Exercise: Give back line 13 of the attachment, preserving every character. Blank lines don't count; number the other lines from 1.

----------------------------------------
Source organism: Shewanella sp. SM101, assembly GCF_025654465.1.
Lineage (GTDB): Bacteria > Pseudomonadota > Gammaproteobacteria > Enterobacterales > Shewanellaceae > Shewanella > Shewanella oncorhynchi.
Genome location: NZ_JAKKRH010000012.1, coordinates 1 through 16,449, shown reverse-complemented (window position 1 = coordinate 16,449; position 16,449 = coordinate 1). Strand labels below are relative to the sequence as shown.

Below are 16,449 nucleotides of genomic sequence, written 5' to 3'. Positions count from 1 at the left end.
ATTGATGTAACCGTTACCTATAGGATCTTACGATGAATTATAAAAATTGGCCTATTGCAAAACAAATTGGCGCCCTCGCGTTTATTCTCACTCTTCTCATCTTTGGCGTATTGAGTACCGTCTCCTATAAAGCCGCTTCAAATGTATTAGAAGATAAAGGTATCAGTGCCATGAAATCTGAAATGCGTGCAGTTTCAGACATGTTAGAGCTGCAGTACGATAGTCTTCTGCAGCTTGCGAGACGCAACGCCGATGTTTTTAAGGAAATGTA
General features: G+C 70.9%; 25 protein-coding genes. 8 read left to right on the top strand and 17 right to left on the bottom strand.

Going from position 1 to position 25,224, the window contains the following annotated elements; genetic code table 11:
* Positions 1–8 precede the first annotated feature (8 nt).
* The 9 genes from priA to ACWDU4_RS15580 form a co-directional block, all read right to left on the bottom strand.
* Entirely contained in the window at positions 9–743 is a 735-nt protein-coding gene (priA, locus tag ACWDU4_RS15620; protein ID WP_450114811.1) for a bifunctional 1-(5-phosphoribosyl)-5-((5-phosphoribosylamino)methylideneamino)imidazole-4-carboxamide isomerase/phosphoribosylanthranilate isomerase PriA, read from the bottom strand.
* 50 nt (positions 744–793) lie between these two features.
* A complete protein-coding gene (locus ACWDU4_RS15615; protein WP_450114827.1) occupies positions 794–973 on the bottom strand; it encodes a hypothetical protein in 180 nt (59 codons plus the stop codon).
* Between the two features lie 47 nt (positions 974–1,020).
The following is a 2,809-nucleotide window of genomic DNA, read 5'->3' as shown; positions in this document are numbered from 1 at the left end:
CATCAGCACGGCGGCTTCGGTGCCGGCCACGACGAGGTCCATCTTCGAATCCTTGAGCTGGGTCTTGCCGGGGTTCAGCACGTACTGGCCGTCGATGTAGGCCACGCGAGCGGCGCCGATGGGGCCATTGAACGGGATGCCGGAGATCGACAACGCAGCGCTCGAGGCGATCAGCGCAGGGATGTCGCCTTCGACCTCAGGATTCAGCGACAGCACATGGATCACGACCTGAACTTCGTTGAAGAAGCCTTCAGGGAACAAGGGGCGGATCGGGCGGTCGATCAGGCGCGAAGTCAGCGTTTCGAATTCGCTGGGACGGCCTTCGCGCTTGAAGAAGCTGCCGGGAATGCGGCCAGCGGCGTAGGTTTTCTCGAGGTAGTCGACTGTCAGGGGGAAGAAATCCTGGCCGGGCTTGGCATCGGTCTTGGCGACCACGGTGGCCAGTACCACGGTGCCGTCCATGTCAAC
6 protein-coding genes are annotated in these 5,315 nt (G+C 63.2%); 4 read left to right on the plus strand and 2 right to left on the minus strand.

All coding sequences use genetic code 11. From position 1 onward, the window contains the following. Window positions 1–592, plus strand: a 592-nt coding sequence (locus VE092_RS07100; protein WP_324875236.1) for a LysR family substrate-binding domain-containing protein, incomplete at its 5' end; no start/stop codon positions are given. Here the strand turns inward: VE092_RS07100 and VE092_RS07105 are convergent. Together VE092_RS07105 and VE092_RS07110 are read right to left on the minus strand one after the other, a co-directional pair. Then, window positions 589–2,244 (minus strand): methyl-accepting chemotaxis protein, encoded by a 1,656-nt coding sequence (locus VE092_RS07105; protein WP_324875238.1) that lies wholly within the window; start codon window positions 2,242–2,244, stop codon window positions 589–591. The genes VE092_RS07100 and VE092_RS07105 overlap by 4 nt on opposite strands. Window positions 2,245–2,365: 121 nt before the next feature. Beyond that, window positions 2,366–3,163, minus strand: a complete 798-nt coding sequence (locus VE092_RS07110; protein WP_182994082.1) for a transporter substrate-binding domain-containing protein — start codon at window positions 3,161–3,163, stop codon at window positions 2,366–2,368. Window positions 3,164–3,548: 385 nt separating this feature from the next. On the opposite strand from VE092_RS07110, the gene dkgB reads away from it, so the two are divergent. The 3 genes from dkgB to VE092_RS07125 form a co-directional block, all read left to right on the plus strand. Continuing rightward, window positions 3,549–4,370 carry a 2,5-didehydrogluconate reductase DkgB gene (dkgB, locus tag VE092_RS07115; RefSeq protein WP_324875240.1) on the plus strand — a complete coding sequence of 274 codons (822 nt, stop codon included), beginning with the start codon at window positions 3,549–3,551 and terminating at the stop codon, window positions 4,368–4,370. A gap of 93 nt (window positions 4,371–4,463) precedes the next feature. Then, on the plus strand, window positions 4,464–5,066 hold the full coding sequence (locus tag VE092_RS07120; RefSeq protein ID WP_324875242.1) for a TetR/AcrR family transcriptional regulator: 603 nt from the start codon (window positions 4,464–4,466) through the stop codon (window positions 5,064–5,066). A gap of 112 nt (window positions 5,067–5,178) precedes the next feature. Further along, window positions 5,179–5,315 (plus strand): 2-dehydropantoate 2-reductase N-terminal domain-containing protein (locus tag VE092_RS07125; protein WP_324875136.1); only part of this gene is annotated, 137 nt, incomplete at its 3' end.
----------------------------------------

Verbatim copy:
* Between the two features lie 47 nt (positions 974–1,020).